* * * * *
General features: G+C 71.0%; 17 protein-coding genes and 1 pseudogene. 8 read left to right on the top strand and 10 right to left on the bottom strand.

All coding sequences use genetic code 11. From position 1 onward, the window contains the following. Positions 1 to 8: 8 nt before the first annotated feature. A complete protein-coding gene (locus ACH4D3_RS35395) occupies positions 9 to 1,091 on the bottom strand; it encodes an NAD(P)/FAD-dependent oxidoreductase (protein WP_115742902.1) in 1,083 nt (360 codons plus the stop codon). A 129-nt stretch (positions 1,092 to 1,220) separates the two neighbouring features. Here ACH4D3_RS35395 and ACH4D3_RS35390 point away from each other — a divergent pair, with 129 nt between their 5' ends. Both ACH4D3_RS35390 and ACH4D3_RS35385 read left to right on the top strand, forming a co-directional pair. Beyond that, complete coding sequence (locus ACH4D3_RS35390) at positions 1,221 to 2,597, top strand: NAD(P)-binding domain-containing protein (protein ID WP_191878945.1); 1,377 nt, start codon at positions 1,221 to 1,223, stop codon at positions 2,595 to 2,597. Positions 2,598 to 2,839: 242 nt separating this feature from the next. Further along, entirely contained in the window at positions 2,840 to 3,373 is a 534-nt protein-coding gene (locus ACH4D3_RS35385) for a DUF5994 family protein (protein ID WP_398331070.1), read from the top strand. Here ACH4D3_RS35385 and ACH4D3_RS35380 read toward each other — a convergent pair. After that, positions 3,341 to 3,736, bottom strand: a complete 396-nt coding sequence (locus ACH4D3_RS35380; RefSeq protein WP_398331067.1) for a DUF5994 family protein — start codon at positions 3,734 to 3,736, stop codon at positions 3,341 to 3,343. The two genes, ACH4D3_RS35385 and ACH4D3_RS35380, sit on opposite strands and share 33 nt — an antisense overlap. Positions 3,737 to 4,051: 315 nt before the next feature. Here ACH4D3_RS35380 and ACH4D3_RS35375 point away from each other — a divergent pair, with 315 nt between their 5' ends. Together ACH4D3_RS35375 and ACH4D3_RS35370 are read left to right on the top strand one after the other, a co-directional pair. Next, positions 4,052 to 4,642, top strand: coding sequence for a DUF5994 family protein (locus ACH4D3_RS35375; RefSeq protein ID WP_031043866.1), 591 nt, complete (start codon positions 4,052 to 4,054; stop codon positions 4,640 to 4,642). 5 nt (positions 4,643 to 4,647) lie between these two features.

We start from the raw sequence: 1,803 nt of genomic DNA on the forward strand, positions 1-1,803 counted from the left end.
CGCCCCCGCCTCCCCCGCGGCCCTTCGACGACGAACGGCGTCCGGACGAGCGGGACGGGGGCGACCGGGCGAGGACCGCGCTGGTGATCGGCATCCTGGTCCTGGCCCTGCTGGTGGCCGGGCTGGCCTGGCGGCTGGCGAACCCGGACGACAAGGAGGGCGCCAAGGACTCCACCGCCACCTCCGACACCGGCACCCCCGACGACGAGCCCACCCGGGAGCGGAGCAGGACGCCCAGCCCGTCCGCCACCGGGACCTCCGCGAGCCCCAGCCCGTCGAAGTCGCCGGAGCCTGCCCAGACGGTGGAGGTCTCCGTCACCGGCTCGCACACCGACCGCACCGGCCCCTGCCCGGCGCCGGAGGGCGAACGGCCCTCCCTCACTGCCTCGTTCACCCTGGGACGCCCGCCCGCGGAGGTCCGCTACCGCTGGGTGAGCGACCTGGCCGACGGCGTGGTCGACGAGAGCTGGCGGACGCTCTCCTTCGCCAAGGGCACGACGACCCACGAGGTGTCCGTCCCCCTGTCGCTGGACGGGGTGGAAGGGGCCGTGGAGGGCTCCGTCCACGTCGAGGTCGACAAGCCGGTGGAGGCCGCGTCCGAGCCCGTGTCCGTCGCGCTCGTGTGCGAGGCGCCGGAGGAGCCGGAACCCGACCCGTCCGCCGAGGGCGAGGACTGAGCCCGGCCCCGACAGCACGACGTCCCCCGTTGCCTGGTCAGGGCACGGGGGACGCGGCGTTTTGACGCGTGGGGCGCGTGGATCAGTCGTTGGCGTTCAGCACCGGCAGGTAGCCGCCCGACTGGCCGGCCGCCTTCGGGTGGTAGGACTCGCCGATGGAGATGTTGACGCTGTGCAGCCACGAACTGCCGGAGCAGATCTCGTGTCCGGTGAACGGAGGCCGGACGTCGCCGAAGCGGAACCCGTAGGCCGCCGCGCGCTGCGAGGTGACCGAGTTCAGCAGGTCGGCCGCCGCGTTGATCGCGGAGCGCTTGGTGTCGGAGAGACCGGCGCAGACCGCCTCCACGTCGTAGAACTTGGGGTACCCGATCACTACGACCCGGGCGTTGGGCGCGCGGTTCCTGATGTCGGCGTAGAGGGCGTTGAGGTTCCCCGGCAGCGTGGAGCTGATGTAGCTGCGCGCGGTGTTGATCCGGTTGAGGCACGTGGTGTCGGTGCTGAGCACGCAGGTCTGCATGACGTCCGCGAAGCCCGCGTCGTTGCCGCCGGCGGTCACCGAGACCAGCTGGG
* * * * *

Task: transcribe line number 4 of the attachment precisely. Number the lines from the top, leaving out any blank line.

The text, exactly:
CGCCCCCGCCTCCCCCGCGGCCCTTCGACGACGAACGGCGTCCGGACGAGCGGGACGGGGGCGACCGGGCGAGGACCGCGCTGGTGATCGGCATCCTGGTCCTGGCCCTGCTGGTGGCCGGGCTGGCCTGGCGGCTGGCGAACCCGGACGACAAGGAGGGCGCCAAGGACTCCACCGCCACCTCCGACACCGGCACCCCCGACGACGAGCCCACCCGGGAGCGGAGCAGGACGCCCAGCCCGTCCGCCACCGGGACCTCCGCGAGCCCCAGCCCGTCGAAGTCGCCGGAGCCTGCCCAGACGGTGGAGGTCTCCGTCACCGGCTCGCACACCGACCGCACCGGCCCCTGCCCGGCGCCGGAGGGCGAACGGCCCTCCCTCACTGCCTCGTTCACCCTGGGACGCCCGCCCGCGGAGGTCCGCTACCGCTGGGTGAGCGACCTGGCCGACGGCGTGGTCGACGAGAGCTGGCGGACGCTCTCCTTCGCCAAGGGCACGACGACCCACGAGGTGTCCGTCCCCCTGTCGCTGGACGGGGTGGAAGGGGCCGTGGAGGGCTCCGTCCACGTCGAGGTCGACAAGCCGGTGGAGGCCGCGTCCGAGCCCGTGTCCGTCGCGCTCGTGTGCGAGGCGCCGGAGGAGCCGGAACCCGACCCGTCCGCCGAGGGCGAGGACTGAGCCCGGCCCCGACAGCACGACGTCCCCCGTTGCCTGGTCAGGGCACGGGGGACGCGGCGTTTTGACGCGTGGGGCGCGTGGATCAGTCGTTGGCGTTCAGCACCGGCAGGTAGCCGCCCGACTGGCCGGCCGCCTTCGGGTGGTAGGACTCGCCGATGGAGATGTTGACGCTGTGCAGCCACGAACTGCCGGAGCAGATCTCGTGTCCGGTGAACGGAGGCCGGACGTCGCCGAAGCGGAACCCGTAGGCCGCCGCGCGCTGCGAGGTGACCGAGTTCAGCAGGTCGGCCGCCGCGTTGATCGCGGAGCGCTTGGTGTCGGAGAGACCGGCGCAGACCGCCTCCACGTCGTAGAACTTGGGGTACCCGATCACTACGACCCGGGCGTTGGGCGCGCGGTTCCTGATGTCGGCGTAGAGGGCGTTGAGGTTCCCCGGCAGCGTGGAGCTGATGTAGCTGCGCGCGGTGTTGATCCGGTTGAGGCACGTGGTGTCGGTGCTGAGCACGCAGGTCTGCATGACGTCCGCGAAGCCCGCGTCGTTGCCGCCGGCGGTCACCGAGACCAGCTGGG